Experts say because the majority of the bilateral deals are with small states, the gains are modest for the huge U.S. economy. A report from the Heritage Foundation says four months after the U.S.-Australia FTA went into effect, the U.S. trade surplus with Australia had risen by 32 percent to more than $2 billion. The same report cited a $4 billion rise in U.S. exports to Chile and Singapore after FTAs with these countries were implemented. A recent report from the Congressional Research Service cites a model that projects a free trade agreement with South Korea, currently under discussion, would result in trade benefits of $30 billion for the U.S. economy.

The economies of the United States, Mexico, and Canada grew at significant rates in the first 10 years of NAFTA. But many economists say it is difficult to specify how the deal has improved growth and efficiency in the three countries. The nonpartisan Congressional Budget Office, in a 2003 report, said the expanded trade resulting from NAFTA raised U.S. gross domestic product "very slightly."

Have the U.S. deals benefited other states?

Schott says in the agreements that have been negotiated so far "the general appraisal is that there is net trade creation." But economists sometimes use different criteria to measure the results from expanded bilateral trade. The impact of NAFTA on Mexico has provided a great deal of grist for debate on free trade agreements. A CFR task force last year said in its first decade NAFTA had "transformed Mexico, but it has also deepened and made much more visible the divisions that exist in the country." The task force said northern Mexico, with its population's higher level of education and better connections to U.S. and Canadian markets, grew much faster than the center and the south of Mexico. Schott faults Mexican officials for failing to carry out policy reforms that could generate infrastructure investments and fund programs to deal with the income disparities between north and south.

In general, some economists say there is large potential for such deals to help the smaller U.S. partners because of the access they provide to the enormous U.S. market. The Heritage Foundation/Wall Street Journal 2006 Index of Economic Freedom says countries with freer trade policies have higher per-capita growth than those that keep barriers to trade.

Are there negative repercussions to such deals?

Critics like Jagdish Bhagwati, CFR's senior fellow in international economics, say the United States is using such deals to bully smaller states, which want access to the large American market. They say Washington is able to insist on tough labor standards and intellectual property rules far in excess of requirements of the World Trade Organization. Arvind Panagariya, an economics professor at Columbia University, says some deals are clearly detrimental to the smaller partners. In the case of the recent FTA the United States signed with Chile: "We forbid them from using capital controls [restrictions on the trade of assets across borders]," Panagariya said. "If ever there's a crisis you probably need a little bit of flexibility in using capital controls." Critics also say the energy, time and resources the United States and other trading powers are devoting to FTAs means less time spent on the Doha round, which was intended to provide a huge boost to the developing world.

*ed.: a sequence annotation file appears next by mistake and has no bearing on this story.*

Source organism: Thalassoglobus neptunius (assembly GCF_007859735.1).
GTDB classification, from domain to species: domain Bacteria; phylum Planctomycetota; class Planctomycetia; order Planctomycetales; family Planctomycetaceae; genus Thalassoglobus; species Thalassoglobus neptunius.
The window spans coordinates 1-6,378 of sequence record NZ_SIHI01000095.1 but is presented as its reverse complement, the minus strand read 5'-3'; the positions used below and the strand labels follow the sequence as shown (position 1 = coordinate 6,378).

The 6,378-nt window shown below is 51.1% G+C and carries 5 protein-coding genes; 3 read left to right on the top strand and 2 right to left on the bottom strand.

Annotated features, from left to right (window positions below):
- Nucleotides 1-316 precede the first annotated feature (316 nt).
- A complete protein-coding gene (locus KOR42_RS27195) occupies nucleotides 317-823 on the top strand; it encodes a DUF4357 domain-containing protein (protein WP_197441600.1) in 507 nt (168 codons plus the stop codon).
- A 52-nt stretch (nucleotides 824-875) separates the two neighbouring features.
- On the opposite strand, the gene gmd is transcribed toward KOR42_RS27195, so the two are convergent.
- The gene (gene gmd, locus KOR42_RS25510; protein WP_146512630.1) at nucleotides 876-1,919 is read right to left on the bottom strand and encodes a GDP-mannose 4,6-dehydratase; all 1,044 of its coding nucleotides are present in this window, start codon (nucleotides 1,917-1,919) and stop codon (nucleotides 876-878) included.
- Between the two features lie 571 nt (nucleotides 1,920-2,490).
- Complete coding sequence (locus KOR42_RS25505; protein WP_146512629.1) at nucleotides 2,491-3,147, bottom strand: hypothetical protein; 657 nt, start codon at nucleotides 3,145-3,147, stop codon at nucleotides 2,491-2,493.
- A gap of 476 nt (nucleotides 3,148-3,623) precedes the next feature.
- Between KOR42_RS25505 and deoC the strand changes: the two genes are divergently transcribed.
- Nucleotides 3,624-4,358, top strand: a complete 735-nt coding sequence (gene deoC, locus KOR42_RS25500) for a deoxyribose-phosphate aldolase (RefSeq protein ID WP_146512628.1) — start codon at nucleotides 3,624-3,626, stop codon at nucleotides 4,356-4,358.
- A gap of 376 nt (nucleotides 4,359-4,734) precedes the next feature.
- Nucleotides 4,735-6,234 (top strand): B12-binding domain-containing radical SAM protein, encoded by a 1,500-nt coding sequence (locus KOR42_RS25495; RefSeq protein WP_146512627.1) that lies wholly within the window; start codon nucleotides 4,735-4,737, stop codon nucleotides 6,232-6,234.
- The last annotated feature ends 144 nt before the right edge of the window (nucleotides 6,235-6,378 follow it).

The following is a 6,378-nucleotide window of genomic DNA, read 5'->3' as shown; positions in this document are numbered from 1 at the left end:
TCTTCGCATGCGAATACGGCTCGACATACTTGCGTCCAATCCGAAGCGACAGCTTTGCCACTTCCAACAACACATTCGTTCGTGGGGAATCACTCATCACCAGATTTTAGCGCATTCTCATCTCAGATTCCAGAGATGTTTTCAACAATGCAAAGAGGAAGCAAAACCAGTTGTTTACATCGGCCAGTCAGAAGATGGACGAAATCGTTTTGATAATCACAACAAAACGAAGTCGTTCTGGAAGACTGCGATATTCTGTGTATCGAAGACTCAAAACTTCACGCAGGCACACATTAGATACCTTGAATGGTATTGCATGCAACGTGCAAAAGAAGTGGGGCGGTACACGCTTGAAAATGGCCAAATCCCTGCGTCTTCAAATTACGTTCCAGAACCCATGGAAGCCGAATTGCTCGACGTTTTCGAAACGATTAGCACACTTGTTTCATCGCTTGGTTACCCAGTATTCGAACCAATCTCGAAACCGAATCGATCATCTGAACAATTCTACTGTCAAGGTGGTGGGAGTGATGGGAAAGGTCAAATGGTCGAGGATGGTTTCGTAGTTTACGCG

Latin America, in particular, has seen a backlash against economic reforms pressed by the West, giving rise to a series of populist, leftist leaders and politicians in recent years. Their ascension is in part linked to resentment about the impact of privatization and other market reforms pushed by Washington, and rising inequality and poverty. But CFR's Holtz-Eakin says it is wrong for the region to target free trade. "The failure is not in the ability to conduct international transactions effectively," he says. "The failure is in competent governance."

What impact have FTAs had on the WTO’s Doha trade round?

A core principle of the World Trade Organization is the most-favored nation clause, meaning every member faces the lowest tariffs any other member has. Bhagwati and others say the proliferation of FTAs destroys this principle. "The [world trading] system is already fragmented," says Columbia's Panagariya. But Schott says, on balance, the FTAs have had a positive effect on the Doha round "both in terms of the impact on domestic economic policy in the partner countries and in sort of the political relationships that have been built that make it easier to engage in the type of coalitional politics that make it necessary to build consensus for agreements in the WTO."

The Doha round is widely seen as failing if a deal is not made by the time Bush's fast-track trade promotion authority expires in the middle of next year, at which time the administration will also lose its ability to negotiate bilateral deals. Bhagwati and others say for this reason, the administration may seek an extension of trade promotion authority that could throw a lifeline to Doha. "If we don't renew the fast-track we will be the loser in the race for bilaterals which is going on right now," says Bhagwati.